Sylacauga History Fact
Presented by Bettye Lessley
Marble City Cemetery
Scenes From Marble City Cemetery
|The Marble City Cemetery officially opened
in 1898 when the City of Sylacauga bought one acre of a wheat field from
James T. Persons and wife, Catherine Permelia. D. A. Parker chose the
site, and James A. Knight contacted the owner of the land and arranged
for the purchase in April of that year. At this time Mr. Knight selected
his family plot, but before the deed could be made, he died and was
buried on this lot.
Although there are earlier marked graves in the cemetery, it was a private burial ground of the Pearson family. George W. Pearson was buried there in 1876, Mary E. Wilkes in 1891, Ellena Murphy in 1892 and Rebecca Caudle in March of 1898. Other early burials include John E. Kaupp and William P. Oden in 1898, Lucinda F. Crowe and J. J. Coker in 1899 and William Lane in 1900.
The original deed to the cemetery was dated August 27, 1898, and was notarized by J. W. Langley. The land was then divided into lots and numbered, and the people of Sylacauga began to buy their space for a final resting place. It contains some 2,520 graves dating from 1876 to the present.
Many times during this period the Mayor and City Council and various groups and organizations cleaned the cemetery and made improvements. In the summer of 1924, the Baraca Sunday School Class from First Baptist Church collected money from local businessmen and paid a janitor $45.00 a month to work in the cemetery.
Citizens from all walks of life are interred in the Marble City Cemetery. There are doctors, judges, ministers, lawyers, county and city officials, veterans of wars, Broadway Avenue businessmen and many children. Buried here also are Sylacauga's first plumber, Marvin Byron George, a Union Soldier named John Sayward Roberts, and eight Sylacauga mayors: James L. Wilkes, Thomas Pinckny Johnston, Sterling P. McDonald, Walter L. Howard, J. A. Shinn, H. H. Howard, Fred Prather and John Ed Jordan and Sylacauga's beloved United States Congressman, William F. Nichols.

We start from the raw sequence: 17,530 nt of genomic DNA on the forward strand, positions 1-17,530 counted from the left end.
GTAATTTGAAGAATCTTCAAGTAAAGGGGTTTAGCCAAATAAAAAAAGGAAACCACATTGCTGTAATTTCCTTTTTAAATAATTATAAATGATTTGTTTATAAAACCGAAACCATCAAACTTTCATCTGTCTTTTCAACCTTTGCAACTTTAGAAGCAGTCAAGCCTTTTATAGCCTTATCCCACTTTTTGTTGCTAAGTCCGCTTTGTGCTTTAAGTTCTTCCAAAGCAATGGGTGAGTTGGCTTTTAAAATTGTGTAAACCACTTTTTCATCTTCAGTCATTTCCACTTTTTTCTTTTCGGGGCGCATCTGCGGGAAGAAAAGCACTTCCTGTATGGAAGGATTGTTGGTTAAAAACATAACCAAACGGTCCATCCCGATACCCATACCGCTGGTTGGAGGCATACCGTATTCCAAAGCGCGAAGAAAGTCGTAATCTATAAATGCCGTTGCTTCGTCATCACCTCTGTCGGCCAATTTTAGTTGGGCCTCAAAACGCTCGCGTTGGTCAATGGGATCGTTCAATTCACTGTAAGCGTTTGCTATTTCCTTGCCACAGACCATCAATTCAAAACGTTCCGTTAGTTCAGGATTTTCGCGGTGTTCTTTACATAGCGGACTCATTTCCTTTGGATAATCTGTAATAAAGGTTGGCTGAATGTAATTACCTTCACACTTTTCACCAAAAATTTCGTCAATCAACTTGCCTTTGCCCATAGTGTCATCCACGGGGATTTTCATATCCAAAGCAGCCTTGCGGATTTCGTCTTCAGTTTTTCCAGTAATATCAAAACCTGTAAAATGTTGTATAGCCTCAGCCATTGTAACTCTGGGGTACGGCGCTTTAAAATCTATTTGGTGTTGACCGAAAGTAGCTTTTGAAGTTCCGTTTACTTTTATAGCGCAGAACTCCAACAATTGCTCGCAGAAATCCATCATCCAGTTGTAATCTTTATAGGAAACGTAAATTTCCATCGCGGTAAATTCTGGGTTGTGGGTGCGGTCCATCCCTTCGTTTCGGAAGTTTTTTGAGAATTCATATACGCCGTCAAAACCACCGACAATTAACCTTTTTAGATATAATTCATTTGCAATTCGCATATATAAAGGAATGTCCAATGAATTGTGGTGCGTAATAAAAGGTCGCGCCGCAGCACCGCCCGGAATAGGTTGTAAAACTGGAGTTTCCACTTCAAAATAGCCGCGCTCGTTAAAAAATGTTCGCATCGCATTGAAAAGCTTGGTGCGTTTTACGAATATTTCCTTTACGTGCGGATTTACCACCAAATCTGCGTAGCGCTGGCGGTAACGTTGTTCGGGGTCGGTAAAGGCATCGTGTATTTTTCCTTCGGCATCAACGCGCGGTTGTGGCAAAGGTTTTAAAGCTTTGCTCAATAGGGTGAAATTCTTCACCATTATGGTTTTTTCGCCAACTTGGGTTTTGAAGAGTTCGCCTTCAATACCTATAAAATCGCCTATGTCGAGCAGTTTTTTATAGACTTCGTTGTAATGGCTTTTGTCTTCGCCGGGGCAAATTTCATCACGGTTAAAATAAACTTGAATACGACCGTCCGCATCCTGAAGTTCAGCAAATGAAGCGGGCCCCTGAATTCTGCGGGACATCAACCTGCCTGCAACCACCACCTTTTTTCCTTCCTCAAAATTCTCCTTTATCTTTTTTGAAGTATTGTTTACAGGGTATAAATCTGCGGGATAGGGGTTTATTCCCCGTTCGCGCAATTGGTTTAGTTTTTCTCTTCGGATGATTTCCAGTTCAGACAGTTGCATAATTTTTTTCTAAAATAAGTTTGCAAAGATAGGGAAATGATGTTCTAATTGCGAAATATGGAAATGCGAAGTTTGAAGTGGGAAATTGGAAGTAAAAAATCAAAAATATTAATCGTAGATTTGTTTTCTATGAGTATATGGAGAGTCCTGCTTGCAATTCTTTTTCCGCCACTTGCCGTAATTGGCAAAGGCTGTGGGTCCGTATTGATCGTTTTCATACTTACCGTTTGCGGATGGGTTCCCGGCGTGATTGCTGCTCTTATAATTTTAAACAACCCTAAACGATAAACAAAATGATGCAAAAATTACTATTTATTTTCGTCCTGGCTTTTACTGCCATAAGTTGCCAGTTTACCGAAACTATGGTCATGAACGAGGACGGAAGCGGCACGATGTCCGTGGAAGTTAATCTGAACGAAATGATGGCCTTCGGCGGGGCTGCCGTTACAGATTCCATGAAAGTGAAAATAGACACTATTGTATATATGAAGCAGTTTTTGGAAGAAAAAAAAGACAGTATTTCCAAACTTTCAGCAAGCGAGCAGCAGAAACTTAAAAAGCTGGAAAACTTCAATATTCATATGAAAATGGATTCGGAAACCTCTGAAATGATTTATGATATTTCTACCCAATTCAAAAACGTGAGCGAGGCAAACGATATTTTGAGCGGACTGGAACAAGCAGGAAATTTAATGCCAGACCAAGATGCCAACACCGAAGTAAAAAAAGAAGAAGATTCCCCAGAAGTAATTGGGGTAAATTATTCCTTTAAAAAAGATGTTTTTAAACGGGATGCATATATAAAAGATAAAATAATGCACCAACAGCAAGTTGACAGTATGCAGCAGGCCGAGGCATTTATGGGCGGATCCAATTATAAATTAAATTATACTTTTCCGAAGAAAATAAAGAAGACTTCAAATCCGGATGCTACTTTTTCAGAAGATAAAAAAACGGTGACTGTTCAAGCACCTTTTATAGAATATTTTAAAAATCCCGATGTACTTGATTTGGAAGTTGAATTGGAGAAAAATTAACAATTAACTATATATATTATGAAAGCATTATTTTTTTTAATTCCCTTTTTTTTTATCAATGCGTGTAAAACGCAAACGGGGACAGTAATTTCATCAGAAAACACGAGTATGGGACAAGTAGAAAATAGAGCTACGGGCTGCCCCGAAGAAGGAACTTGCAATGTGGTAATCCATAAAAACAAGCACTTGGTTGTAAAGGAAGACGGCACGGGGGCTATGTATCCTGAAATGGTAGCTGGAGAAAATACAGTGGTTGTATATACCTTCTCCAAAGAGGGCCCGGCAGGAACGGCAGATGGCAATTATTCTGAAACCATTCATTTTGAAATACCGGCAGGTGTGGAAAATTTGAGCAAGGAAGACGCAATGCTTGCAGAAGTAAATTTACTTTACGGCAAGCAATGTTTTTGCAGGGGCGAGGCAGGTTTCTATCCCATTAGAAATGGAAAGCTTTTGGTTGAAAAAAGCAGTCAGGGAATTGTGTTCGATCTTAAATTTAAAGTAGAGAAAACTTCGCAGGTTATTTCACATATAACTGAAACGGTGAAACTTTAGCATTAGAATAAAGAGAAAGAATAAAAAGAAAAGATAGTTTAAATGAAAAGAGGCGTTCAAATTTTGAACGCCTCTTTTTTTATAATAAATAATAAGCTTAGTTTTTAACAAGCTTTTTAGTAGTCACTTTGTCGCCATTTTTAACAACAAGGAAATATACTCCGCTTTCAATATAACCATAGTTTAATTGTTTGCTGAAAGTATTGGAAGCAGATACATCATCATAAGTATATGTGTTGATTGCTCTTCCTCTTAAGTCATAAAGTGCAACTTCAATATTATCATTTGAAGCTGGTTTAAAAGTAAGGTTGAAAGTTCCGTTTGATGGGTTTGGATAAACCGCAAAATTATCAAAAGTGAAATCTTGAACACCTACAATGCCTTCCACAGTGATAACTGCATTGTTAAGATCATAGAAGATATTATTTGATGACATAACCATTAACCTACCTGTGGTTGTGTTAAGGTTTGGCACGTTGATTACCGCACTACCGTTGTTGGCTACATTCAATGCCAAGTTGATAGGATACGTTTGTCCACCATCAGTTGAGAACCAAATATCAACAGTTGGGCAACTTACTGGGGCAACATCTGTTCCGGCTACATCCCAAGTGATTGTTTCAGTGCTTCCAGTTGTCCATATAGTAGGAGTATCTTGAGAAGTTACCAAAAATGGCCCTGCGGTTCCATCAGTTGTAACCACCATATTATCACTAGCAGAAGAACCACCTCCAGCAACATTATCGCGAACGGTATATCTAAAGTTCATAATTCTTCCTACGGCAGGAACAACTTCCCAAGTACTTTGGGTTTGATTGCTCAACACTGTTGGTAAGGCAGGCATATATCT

Many local stonemasons worked long and tedious hours on the beautiful monuments made from Sylacauga's creamy white marble. The angel over the grave of Edward J. and Lamitis Smith, which was done by C. P. Falconi, and "Little Samuel," the statue of a little boy kneeling, which was created many years ago by David Herd, are but two examples of the work of Sylacauga's master craftsmen. Marble City Cemetery is truly a garden of marble of which Sylacauga can be justly proud.
In 1995, the cemetery was added to the Alabama Register of Landmarks and Heritage. This organization recognizes prestigious statewide listings of buildings, structures and objects that possess architectural and historical significance.
Donations can be made to the:
The Local Issue Newpaper 12/19/95
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